• Kami-no-hashi bridge,Fukagawa @Series: Twelve scenes of Tokyo
    Kawase Hasui

    "This area somehow recalls how it looked when Hokusai created his Scene of Both Sides of the Sumida River," Hasui said of this print. Its composition, with a view of a distant scene under the wooden bridge, is also reminiscent of Hokusai's Mannen Bridge at Fukagawa, from his Thirty-six Views of Mt. Fuji.

    Twelve scenes of Tokyo
    Kami-no-hashi bridge,Fukagawa @
    1920
    Kawase Hasui
    Kawase Hasuii1883|1957j
    Hasui was born in Rogetsu-cho, Shiba-ku, Tokyo (present-day Shinbashi 5-chome, Minato-ku), and his uncle was Kanagaki Robun, one of the most popular fiction-writers of Meiji Japan. According to his wifefs memoir, he was a calm and quiet man. He became a student of Kaburaki Kiyokata at the age of 27, and was given the pseudonym gHasui,h which he continued to use during his lifetime.
    In 1918, he begins his career as a woodblock print artist under the publisher Watanabe Shozaburo, who advocated the production of gNew Prints.h gNew Printsh (shin-hanga) were creative and at the same time artistically sophisticated form of woodblock prints, which were made under the cooperative effort of the publisher, artist, carver, and printer. Also working at the Watanabe print shop were Ito Shinsui and others who worked on the pictures of beautiful women (bijinga), Natori Shunsen and Yamamura Koka who worked on the prints depicting actors (yasusha-e), and Ohara Koson who produced the pictures of flowers and birds (kacho-ga). Hasui was in charge of the landscape prints, and he became the most productive among the gNew Printsh (shin-hanga) artists, with more than six hundred works completed during his lifetime.
    On his experience of depicting Tokyo, Hasui speaks: gSince I have lived here ever since I was born, from the moment I decide to work on a specific place, I begin to feel a strange power that tells me that the place belongs to me, allowing me to do the sketches according to my own will.h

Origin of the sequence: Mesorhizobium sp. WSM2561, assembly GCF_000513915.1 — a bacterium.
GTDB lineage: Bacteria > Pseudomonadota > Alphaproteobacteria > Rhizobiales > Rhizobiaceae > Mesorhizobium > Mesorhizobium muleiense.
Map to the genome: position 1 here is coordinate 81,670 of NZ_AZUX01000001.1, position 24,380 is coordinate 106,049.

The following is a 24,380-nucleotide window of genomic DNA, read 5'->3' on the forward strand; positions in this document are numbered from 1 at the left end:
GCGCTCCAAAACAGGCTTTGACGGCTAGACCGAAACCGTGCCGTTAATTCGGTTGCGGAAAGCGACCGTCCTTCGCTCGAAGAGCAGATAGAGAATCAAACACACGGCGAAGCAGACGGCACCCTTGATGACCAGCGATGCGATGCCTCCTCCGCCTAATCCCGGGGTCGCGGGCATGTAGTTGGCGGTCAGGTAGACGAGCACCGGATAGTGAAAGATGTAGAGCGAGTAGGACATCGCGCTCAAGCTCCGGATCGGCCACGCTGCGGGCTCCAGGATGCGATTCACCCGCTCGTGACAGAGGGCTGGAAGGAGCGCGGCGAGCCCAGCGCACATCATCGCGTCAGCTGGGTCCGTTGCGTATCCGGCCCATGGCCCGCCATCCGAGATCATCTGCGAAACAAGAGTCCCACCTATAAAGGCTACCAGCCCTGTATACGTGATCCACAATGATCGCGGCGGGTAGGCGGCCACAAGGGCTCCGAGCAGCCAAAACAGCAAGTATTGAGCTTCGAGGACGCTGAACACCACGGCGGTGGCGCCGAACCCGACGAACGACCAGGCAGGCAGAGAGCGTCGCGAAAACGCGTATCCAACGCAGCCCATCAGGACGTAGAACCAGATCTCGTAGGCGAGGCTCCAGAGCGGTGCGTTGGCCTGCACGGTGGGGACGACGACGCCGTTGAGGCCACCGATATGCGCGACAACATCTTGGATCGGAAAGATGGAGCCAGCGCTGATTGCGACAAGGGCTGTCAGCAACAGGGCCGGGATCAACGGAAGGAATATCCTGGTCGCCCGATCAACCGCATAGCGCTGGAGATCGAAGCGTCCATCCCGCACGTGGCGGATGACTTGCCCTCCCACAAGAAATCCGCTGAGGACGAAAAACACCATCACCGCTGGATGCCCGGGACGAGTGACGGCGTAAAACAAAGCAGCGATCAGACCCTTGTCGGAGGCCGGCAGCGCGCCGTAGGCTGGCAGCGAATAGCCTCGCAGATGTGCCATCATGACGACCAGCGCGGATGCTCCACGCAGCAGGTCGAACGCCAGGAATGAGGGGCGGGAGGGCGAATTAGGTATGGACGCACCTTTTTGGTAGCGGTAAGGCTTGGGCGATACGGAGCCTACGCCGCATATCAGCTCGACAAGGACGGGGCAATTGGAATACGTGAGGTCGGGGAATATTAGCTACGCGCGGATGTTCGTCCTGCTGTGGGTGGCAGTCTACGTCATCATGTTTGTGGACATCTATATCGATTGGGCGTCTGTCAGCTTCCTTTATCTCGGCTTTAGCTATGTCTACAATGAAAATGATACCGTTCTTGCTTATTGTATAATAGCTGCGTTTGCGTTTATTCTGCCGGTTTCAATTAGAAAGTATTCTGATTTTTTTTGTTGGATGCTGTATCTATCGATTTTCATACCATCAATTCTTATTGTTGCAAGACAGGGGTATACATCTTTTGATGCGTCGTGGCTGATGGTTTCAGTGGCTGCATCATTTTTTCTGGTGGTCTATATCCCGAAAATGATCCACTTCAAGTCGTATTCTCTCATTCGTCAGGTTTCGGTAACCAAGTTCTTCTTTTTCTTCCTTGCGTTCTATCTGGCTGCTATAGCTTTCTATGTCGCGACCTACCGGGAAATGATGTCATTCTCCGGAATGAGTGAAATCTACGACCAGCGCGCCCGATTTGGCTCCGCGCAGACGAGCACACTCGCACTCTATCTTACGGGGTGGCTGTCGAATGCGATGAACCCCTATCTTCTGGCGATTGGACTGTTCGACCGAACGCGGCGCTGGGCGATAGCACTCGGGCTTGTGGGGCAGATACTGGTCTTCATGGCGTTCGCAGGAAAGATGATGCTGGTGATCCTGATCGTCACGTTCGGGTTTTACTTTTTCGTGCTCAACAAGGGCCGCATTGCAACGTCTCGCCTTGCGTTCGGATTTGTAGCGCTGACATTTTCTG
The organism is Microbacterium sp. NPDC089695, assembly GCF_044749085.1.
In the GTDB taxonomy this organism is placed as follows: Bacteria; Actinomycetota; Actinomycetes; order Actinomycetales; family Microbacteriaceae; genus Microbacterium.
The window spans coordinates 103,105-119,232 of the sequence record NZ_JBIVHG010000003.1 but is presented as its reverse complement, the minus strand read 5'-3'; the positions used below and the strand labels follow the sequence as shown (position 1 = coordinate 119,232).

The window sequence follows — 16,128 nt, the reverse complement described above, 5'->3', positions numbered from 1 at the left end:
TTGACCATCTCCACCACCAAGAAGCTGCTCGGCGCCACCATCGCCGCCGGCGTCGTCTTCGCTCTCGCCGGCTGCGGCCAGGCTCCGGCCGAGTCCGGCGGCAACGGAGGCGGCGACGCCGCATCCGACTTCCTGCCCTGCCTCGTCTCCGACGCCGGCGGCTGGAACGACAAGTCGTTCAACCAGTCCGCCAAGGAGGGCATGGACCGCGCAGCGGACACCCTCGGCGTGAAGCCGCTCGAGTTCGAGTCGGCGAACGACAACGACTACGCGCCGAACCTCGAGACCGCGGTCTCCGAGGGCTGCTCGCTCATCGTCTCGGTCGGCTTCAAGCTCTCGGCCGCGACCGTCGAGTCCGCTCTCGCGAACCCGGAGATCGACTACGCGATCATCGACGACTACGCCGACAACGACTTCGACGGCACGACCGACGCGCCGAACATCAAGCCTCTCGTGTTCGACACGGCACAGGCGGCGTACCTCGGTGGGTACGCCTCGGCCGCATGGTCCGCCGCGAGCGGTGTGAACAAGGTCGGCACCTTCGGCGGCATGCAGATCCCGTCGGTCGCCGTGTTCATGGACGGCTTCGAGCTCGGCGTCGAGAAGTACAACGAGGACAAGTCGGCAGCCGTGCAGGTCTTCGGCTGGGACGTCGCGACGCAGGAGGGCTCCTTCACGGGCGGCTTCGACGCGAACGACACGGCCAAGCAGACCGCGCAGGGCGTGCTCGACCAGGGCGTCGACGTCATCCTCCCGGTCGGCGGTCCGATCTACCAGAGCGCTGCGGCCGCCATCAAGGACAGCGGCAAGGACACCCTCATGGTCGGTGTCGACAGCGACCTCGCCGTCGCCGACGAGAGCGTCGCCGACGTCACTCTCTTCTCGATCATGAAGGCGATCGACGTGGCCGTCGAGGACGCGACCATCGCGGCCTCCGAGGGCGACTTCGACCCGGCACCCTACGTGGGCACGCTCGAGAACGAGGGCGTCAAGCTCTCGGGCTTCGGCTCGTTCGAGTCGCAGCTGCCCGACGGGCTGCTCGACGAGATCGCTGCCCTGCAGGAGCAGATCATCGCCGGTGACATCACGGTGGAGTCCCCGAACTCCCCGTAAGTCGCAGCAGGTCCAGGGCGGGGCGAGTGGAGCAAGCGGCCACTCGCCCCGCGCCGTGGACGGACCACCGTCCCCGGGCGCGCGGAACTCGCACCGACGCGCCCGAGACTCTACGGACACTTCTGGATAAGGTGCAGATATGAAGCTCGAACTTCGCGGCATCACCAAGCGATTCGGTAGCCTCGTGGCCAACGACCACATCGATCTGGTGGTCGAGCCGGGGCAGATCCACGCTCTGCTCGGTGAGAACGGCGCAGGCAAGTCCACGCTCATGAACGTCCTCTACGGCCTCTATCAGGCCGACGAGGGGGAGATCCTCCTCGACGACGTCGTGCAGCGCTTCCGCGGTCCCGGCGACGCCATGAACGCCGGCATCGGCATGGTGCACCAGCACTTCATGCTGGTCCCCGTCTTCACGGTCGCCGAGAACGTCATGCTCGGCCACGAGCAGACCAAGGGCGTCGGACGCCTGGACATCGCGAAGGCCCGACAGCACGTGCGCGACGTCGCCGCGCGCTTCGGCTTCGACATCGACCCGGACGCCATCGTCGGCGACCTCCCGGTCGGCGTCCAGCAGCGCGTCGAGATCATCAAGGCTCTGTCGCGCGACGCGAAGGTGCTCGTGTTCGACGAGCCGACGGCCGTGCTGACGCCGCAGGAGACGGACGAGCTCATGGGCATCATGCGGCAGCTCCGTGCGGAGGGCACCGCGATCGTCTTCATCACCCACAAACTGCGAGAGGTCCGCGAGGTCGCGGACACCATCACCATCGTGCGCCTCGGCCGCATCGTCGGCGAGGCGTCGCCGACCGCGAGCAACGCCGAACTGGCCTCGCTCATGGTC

• Sunset glow in Yanaka Series: Twelve scenes of Tokyo
    Kawase Hasui

    The five-storied pagoda at Kannoji, in Yanaka, lit by the setting sun. The pagoda burned down in July, 1957.

    Twelve scenes of Tokyo
    Kami-no-hashi bridge,Fukagawa @
    1921
    Kawase Hasui
    Kawase Hasuii1883|1957j
    Hasui was born in Rogetsu-cho, Shiba-ku, Tokyo (present-day Shinbashi 5-chome, Minato-ku), and his uncle was Kanagaki Robun, one of the most popular fiction-writers of Meiji Japan. According to his wifefs memoir, he was a calm and quiet man. He became a student of Kaburaki Kiyokata at the age of 27, and was given the pseudonym gHasui,h which he continued to use during his lifetime.
    In 1918, he begins his career as a woodblock print artist under the publisher Watanabe Shozaburo, who advocated the production of gNew Prints.h gNew Printsh (shin-hanga) were creative and at the same time artistically sophisticated form of woodblock prints, which were made under the cooperative effort of the publisher, artist, carver, and printer. Also working at the Watanabe print shop were Ito Shinsui and others who worked on the pictures of beautiful women (bijinga), Natori Shunsen and Yamamura Koka who worked on the prints depicting actors (yasusha-e), and Ohara Koson who produced the pictures of flowers and birds (kacho-ga). Hasui was in charge of the landscape prints, and he became the most productive among the gNew Printsh (shin-hanga) artists, with more than six hundred works completed during his lifetime.
    On his experience of depicting Tokyo, Hasui speaks: gSince I have lived here ever since I was born, from the moment I decide to work on a specific place, I begin to feel a strange power that tells me that the place belongs to me, allowing me to do the sketches according to my own will.h

  • Akashi-cho after the rain Series: Twenty views of Tokyo@ Drawing